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Dangerous malware CryptoLocker holds personal data ransom

Cryptolocker-80PULLMAN, Wash. – A nasty new strain of malware, CryptoLocker, is circulating on the Internet. The dangerous, malicious computer software encrypts your personal data files (word, PowerPoint, pictures, music, videos, etc.), rendering them useless and inaccessible.

The only recovery option has been to pay a fee or ransom for a key to unencrypt the files and return the machine to full functionality.

Information Services at Washington State University emphasizes that this malware is not known to have infected any university resources. This announcement is designed to help avoid potential infection(s).

Cryptolocker-450At right is an example of the screen that pops up when CryptoLocker has activated.

More information on this malware can be found at Today (http://www.today.com/money/nasty-new-malware-locks-your-files-forever-unless-you-pay-8C11511655) and KrebsonSecurity (http://krebsonsecurity.com/2013/11/how-to-avoid-cryptolocker-ransomware/).

What is malware?

Generally, malware is a program that might attempt to steal information or block usage of features on your computer. The term formerly used was “virus,” but the word malware has evolved to encompass a wide range of programs that are unwanted on a computer.

What is encryption?

Encryption encodes files on your computer so only you and authorized people or authorized websites can read the data. A key is required to decrypt files; without a key, the information is useless even to the person who owns the machine.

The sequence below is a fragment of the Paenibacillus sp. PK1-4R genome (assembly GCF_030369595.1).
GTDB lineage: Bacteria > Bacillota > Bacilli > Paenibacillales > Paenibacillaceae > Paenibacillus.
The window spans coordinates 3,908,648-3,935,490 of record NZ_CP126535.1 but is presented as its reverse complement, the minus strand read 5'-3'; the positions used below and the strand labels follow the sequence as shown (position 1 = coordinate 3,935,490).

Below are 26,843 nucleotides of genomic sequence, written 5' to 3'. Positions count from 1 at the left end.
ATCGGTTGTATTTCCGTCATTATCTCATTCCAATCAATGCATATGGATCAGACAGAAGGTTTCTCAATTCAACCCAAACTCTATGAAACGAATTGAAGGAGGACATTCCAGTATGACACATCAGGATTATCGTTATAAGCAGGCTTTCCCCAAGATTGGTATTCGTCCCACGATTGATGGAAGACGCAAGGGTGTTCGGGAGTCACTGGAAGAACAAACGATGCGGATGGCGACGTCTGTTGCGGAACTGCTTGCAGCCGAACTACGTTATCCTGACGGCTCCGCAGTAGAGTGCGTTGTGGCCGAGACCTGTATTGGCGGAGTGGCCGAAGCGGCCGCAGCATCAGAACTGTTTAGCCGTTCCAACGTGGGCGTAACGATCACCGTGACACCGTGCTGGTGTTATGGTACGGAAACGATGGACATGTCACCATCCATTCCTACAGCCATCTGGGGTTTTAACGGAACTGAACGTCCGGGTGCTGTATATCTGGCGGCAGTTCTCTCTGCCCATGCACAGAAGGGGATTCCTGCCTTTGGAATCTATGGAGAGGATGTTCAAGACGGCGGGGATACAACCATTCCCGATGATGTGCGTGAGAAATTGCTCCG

What computers are at risk?

All computers using Windows XP 2, Vista, 7, 8 and 8.1. This includes any Apple or Linux and systems running Parallels.

What can you do?

• Make sure your files are backed up on an external server or device.

• CryptoLocker is reported to have been largely activated through social engineering (http://searchsecurity.techtarget.com/definition/social-engineering). Individuals could also receive an email that includes attachments that appear to be PDFs. It is important to note that it is likely that different file formats may be used. The customer then clicks on the attachment and the malware is launched. Other reports suggest that compromised websites have been a source of this malware.

• Avoid opening attachments you weren’t expecting or from people you don’t know.

• Make sure your antivirus program is up to date.

• Keep your system patched and up to date.

• If a window pops up that is unexpected, do not click on any part of the window as this may activate the malware. Immediately contact your departmental IT support staff for guidance or the IS Help Desk at 509-335-4357 or helpdesk@wsu.edu.

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